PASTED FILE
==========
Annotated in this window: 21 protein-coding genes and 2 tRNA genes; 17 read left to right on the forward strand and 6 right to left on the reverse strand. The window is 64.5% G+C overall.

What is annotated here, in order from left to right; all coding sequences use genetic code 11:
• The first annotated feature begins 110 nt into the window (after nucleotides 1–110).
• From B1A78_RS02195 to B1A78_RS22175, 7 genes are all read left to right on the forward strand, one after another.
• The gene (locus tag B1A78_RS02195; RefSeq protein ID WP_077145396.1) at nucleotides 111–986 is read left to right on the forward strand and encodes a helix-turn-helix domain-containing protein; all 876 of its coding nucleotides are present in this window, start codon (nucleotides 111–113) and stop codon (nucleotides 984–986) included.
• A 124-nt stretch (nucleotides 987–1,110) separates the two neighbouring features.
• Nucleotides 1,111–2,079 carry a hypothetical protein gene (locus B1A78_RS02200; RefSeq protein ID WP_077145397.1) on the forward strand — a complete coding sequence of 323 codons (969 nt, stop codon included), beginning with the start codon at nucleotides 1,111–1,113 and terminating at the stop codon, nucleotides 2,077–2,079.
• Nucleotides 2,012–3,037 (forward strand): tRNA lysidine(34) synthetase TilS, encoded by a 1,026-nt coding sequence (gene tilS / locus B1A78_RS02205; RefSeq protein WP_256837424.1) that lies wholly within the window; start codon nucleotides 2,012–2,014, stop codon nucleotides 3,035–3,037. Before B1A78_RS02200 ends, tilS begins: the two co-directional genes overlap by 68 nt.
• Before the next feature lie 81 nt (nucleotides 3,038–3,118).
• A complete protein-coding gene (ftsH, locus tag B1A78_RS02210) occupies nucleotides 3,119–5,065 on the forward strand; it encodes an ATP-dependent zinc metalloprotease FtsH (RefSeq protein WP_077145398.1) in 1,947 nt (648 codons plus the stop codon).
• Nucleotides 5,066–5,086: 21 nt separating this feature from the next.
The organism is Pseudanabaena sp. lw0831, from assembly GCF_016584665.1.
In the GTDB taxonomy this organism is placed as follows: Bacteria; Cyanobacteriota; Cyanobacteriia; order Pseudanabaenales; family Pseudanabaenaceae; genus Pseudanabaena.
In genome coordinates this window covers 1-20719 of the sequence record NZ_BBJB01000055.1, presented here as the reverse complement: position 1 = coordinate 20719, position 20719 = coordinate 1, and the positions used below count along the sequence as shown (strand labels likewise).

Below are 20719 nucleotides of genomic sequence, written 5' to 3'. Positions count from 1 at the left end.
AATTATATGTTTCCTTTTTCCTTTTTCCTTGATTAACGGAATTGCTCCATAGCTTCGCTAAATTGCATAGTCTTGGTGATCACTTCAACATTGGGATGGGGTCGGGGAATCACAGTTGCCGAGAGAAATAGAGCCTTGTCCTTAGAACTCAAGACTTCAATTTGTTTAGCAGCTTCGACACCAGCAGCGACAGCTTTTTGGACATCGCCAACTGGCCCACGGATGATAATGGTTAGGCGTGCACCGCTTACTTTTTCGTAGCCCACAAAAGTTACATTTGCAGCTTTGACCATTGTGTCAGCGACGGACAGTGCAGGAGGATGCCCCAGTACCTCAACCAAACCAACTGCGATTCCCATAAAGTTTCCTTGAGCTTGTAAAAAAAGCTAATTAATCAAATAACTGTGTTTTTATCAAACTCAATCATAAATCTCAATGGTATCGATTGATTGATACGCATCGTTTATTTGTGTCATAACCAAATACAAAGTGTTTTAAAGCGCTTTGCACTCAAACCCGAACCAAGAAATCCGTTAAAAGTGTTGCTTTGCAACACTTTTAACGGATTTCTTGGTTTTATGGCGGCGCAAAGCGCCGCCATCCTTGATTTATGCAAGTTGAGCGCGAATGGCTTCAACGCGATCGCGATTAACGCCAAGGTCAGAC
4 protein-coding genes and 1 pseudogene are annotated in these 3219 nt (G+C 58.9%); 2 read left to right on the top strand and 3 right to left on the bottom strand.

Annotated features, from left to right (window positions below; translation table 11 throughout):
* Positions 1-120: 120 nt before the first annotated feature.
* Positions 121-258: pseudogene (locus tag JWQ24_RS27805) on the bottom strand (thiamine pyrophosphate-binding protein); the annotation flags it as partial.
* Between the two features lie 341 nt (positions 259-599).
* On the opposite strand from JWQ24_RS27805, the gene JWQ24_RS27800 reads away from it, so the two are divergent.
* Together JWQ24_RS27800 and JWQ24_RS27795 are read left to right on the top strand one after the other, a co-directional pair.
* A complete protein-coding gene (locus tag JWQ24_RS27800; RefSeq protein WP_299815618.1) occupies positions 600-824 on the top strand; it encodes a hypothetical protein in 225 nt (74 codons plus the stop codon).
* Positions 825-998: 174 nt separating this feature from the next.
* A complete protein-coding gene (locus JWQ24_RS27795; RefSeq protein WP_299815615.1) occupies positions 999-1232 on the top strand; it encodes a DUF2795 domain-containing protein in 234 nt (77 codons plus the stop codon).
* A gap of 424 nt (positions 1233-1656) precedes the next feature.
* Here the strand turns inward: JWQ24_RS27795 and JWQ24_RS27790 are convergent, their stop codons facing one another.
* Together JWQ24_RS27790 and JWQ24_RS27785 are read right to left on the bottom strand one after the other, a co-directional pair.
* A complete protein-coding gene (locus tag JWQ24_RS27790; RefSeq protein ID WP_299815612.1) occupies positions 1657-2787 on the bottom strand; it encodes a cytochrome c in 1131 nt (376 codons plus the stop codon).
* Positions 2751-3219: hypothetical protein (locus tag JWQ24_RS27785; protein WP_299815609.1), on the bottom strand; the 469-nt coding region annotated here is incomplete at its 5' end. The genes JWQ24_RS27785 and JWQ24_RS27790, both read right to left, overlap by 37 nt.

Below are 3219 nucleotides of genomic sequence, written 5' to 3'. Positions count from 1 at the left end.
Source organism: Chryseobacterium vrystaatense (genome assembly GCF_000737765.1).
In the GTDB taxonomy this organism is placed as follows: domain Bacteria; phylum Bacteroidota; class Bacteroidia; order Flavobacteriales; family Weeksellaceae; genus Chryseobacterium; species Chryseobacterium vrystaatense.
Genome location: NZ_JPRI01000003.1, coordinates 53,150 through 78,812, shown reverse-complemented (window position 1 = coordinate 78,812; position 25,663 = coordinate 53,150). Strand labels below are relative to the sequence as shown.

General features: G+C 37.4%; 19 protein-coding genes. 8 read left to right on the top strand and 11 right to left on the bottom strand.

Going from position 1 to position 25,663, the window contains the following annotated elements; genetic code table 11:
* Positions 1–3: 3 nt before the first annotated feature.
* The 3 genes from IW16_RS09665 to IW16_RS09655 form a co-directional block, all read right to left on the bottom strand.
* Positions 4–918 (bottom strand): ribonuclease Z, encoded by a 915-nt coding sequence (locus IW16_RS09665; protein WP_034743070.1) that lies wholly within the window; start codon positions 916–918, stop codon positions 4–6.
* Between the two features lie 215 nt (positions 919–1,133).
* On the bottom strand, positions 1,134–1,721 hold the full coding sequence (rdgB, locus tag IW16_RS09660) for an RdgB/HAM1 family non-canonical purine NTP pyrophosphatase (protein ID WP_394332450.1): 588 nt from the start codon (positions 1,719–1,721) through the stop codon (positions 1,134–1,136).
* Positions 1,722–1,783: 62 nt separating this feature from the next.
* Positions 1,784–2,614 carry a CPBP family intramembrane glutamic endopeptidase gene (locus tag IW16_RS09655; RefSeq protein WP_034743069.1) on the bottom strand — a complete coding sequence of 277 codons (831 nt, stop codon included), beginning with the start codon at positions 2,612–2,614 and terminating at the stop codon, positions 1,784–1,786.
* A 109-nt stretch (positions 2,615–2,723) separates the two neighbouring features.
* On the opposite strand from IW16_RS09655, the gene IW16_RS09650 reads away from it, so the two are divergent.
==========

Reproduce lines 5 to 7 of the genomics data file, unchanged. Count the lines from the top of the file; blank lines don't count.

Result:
• The gene (locus tag B1A78_RS02195; RefSeq protein ID WP_077145396.1) at nucleotides 111–986 is read left to right on the forward strand and encodes a helix-turn-helix domain-containing protein; all 876 of its coding nucleotides are present in this window, start codon (nucleotides 111–113) and stop codon (nucleotides 984–986) included.
• A 124-nt stretch (nucleotides 987–1,110) separates the two neighbouring features.
• Nucleotides 1,111–2,079 carry a hypothetical protein gene (locus B1A78_RS02200; RefSeq protein ID WP_077145397.1) on the forward strand — a complete coding sequence of 323 codons (969 nt, stop codon included), beginning with the start codon at nucleotides 1,111–1,113 and terminating at the stop codon, nucleotides 2,077–2,079.